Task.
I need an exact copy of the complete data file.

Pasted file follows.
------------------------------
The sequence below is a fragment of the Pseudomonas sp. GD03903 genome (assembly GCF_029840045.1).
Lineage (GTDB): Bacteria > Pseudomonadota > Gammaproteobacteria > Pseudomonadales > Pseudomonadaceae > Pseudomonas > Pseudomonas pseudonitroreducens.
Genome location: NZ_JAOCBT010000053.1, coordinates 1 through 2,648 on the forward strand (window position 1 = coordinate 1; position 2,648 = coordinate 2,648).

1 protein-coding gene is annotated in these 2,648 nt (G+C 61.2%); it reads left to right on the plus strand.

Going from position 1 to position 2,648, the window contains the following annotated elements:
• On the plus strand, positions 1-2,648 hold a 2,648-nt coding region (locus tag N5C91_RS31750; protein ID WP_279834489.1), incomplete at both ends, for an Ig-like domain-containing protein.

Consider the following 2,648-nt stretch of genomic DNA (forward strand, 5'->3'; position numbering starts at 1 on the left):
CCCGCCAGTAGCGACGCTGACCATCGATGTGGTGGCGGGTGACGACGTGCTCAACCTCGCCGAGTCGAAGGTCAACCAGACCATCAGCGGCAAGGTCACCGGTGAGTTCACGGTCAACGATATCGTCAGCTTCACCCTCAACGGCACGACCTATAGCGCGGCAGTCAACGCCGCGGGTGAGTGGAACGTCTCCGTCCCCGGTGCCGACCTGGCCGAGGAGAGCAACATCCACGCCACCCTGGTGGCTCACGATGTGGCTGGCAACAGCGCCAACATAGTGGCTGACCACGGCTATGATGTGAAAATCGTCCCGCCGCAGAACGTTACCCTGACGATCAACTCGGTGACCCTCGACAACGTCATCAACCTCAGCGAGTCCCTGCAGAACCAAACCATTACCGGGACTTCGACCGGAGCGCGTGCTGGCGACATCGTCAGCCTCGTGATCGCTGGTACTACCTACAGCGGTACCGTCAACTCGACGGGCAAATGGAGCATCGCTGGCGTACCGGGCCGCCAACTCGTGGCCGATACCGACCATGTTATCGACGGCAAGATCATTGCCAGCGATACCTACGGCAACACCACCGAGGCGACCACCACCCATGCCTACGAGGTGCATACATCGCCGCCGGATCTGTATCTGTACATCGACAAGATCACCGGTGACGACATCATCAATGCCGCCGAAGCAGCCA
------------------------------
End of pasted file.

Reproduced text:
The sequence below is a fragment of the Pseudomonas sp. GD03903 genome (assembly GCF_029840045.1).
Lineage (GTDB): Bacteria > Pseudomonadota > Gammaproteobacteria > Pseudomonadales > Pseudomonadaceae > Pseudomonas > Pseudomonas pseudonitroreducens.
Genome location: NZ_JAOCBT010000053.1, coordinates 1 through 2,648 on the forward strand (window position 1 = coordinate 1; position 2,648 = coordinate 2,648).

1 protein-coding gene is annotated in these 2,648 nt (G+C 61.2%); it reads left to right on the plus strand.

Going from position 1 to position 2,648, the window contains the following annotated elements:
• On the plus strand, positions 1-2,648 hold a 2,648-nt coding region (locus tag N5C91_RS31750; protein ID WP_279834489.1), incomplete at both ends, for an Ig-like domain-containing protein.

Consider the following 2,648-nt stretch of genomic DNA (forward strand, 5'->3'; position numbering starts at 1 on the left):
CCCGCCAGTAGCGACGCTGACCATCGATGTGGTGGCGGGTGACGACGTGCTCAACCTCGCCGAGTCGAAGGTCAACCAGACCATCAGCGGCAAGGTCACCGGTGAGTTCACGGTCAACGATATCGTCAGCTTCACCCTCAACGGCACGACCTATAGCGCGGCAGTCAACGCCGCGGGTGAGTGGAACGTCTCCGTCCCCGGTGCCGACCTGGCCGAGGAGAGCAACATCCACGCCACCCTGGTGGCTCACGATGTGGCTGGCAACAGCGCCAACATAGTGGCTGACCACGGCTATGATGTGAAAATCGTCCCGCCGCAGAACGTTACCCTGACGATCAACTCGGTGACCCTCGACAACGTCATCAACCTCAGCGAGTCCCTGCAGAACCAAACCATTACCGGGACTTCGACCGGAGCGCGTGCTGGCGACATCGTCAGCCTCGTGATCGCTGGTACTACCTACAGCGGTACCGTCAACTCGACGGGCAAATGGAGCATCGCTGGCGTACCGGGCCGCCAACTCGTGGCCGATACCGACCATGTTATCGACGGCAAGATCATTGCCAGCGATACCTACGGCAACACCACCGAGGCGACCACCACCCATGCCTACGAGGTGCATACATCGCCGCCGGATCTGTATCTGTACATCGACAAGATCACCGGTGACGACATCATCAATGCCGCCGAAGCAGCCA